The project aims to facilitate the transition from institutional to community-based care and integrated services for migrants and refugees that will ensure health equality and promote social inclusion.
Mig-HealthCare - strengthening Community Based Care to minimize health inequalities and improve the integration of vulnerable migrants and refugees into local communities, is a three year project that was launched in May 2017, with the financial support of the European Commission. The project is implemented by a consortium of Universities, national authorities and NGOs from ten countries across Europe, with diverse experience on issues of public health and integration of refugees and migrants.
The overall objective of Mig-HealthCare is to improve health care access for vulnerable migrants and refugees, support their inclusion and participation in European communities and reduce health inequalities. Mig-HealthCare will produce effective community-based care models, pilot tested in different contexts and countries, which will focus on health promotion and prevention. It will develop guidelines and tools to reorient health care services to a community level.
Describe the current physical and mental health profile of vulnerable migrants and refugees in the EU 28 including the needs, expectations and capacities of service providers.
Develop a roadmap and toolbox for the implementation of community based care models for refugees and migrants, following an assessment of existing health services and best practices.
Train community health and social care service providers on appropriate delivery of health care models for vulnerable migrants and refugees.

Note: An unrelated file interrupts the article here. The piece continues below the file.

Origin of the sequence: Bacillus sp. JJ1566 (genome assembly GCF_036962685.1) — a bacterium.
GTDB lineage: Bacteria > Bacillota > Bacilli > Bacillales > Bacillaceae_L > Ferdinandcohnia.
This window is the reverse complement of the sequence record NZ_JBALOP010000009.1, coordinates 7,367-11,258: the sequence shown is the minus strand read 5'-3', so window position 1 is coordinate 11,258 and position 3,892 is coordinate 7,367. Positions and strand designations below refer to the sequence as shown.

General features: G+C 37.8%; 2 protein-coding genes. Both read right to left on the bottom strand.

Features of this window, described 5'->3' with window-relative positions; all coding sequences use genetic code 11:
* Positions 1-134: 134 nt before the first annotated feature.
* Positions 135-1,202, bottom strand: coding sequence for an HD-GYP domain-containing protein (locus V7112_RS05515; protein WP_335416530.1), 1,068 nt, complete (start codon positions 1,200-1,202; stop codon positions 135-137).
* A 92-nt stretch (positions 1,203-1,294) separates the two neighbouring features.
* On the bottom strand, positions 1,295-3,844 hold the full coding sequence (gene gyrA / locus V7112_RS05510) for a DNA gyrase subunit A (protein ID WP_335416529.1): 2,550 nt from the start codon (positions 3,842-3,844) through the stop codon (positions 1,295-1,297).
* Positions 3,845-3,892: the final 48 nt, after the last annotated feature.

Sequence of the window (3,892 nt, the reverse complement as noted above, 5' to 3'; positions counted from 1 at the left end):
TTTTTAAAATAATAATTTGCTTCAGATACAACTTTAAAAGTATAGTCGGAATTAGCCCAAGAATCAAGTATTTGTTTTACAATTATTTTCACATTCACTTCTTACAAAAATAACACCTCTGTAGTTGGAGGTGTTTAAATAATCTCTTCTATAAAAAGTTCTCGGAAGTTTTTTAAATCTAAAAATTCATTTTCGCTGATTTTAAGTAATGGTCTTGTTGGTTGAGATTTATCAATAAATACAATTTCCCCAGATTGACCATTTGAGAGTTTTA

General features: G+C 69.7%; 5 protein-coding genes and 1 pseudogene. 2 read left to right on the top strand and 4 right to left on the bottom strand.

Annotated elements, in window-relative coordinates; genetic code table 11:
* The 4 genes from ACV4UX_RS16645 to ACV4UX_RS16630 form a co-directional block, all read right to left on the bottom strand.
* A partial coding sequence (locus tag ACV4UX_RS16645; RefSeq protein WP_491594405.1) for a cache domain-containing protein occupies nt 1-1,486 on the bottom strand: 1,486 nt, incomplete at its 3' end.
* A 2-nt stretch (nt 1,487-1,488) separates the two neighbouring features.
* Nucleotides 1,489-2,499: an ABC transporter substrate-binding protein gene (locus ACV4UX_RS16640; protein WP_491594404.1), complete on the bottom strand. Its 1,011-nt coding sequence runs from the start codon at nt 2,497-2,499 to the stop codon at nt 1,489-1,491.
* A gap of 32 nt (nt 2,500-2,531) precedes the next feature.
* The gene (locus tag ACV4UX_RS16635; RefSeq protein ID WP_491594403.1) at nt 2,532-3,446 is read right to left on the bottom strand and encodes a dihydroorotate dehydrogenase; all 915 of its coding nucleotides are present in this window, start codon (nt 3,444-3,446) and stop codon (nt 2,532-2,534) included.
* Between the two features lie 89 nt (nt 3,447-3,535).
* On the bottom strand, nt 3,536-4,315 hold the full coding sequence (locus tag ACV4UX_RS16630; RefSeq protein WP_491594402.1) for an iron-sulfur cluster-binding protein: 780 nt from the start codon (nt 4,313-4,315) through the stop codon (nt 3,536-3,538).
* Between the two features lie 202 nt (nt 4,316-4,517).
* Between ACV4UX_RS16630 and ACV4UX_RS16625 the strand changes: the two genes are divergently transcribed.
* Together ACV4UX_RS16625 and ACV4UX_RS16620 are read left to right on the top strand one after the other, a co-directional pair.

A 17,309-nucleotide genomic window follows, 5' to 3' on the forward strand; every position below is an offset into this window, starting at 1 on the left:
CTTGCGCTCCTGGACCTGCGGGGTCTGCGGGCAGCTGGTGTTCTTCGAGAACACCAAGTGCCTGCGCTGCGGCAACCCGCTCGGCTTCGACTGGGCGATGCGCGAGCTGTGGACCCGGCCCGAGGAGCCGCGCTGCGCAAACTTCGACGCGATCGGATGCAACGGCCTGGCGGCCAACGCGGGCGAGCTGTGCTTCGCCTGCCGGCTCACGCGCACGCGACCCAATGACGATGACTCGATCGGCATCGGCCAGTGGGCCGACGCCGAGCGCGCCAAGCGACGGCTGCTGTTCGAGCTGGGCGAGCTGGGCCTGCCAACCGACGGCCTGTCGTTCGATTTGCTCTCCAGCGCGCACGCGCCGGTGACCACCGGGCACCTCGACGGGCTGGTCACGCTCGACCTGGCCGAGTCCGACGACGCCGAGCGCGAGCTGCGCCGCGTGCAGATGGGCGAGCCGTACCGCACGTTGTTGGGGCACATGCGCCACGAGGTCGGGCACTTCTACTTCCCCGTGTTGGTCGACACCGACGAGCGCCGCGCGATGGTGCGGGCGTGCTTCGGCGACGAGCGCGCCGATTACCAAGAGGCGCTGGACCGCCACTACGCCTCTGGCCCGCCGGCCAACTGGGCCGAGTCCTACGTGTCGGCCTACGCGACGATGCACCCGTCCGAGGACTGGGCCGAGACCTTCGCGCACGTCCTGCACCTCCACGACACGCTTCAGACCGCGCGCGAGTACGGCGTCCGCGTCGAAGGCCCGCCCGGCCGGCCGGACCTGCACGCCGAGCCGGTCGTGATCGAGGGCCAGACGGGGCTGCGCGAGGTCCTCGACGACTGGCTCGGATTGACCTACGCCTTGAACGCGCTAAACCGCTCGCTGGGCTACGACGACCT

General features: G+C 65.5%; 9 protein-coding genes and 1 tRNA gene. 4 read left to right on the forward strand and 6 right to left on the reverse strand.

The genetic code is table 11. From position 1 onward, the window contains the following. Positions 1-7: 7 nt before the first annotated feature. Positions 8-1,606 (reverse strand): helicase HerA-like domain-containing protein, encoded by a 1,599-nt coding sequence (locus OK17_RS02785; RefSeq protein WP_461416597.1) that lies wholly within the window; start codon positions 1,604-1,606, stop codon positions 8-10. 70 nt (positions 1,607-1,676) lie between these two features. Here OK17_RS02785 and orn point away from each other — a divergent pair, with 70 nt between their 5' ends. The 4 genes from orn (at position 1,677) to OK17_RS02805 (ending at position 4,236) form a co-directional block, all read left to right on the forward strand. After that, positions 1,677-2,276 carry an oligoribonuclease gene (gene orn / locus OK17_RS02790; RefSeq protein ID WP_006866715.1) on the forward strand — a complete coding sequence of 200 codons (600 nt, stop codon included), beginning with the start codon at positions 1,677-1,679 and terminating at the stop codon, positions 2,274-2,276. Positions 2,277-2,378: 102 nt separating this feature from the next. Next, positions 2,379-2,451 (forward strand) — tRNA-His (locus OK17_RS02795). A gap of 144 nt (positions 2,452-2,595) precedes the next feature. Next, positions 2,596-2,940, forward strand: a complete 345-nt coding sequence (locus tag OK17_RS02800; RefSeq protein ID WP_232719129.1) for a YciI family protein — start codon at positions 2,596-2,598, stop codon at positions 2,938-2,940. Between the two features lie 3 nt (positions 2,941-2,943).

Pilot test and evaluate the community based care models which emphasize prevention, physical and mental health promotion and integration.
Over the past few years, a large number of refugees, vulnerable migrants and asylum seekers are reaching the south-eastern borders of the European Union, creating a challenge for the social and health systems of the bordering countries which is inevitably transmitted to the rest of the EU countries. Countries like Greece, Italy and Malta have experienced a massive influx of refugees and vulnerable migrants to the extent that it has challenged the capacity of the health systems already aggravated by the recent financial and social constraints. Refugees, asylum seekers and migrants are at a higher risk of poverty and social exclusion compared to the general population, while the different vulnerable groups face diverse barriers when accessing health services.
In many cases they do not receive appropriate health and social care that best meets their needs. Furthermore, Member States of the European Union have very different circumstances when it comes to how health and social care for migrants is organized. Research has shown the importance of community-based health care models to improve access of vulnerable migrants and refugees. These emphasize elements of good communication, cultural awareness, sensitivity and respect for the diverse cultural and ethnic backgrounds of refugees by the community staff as well health education and primary healthcare.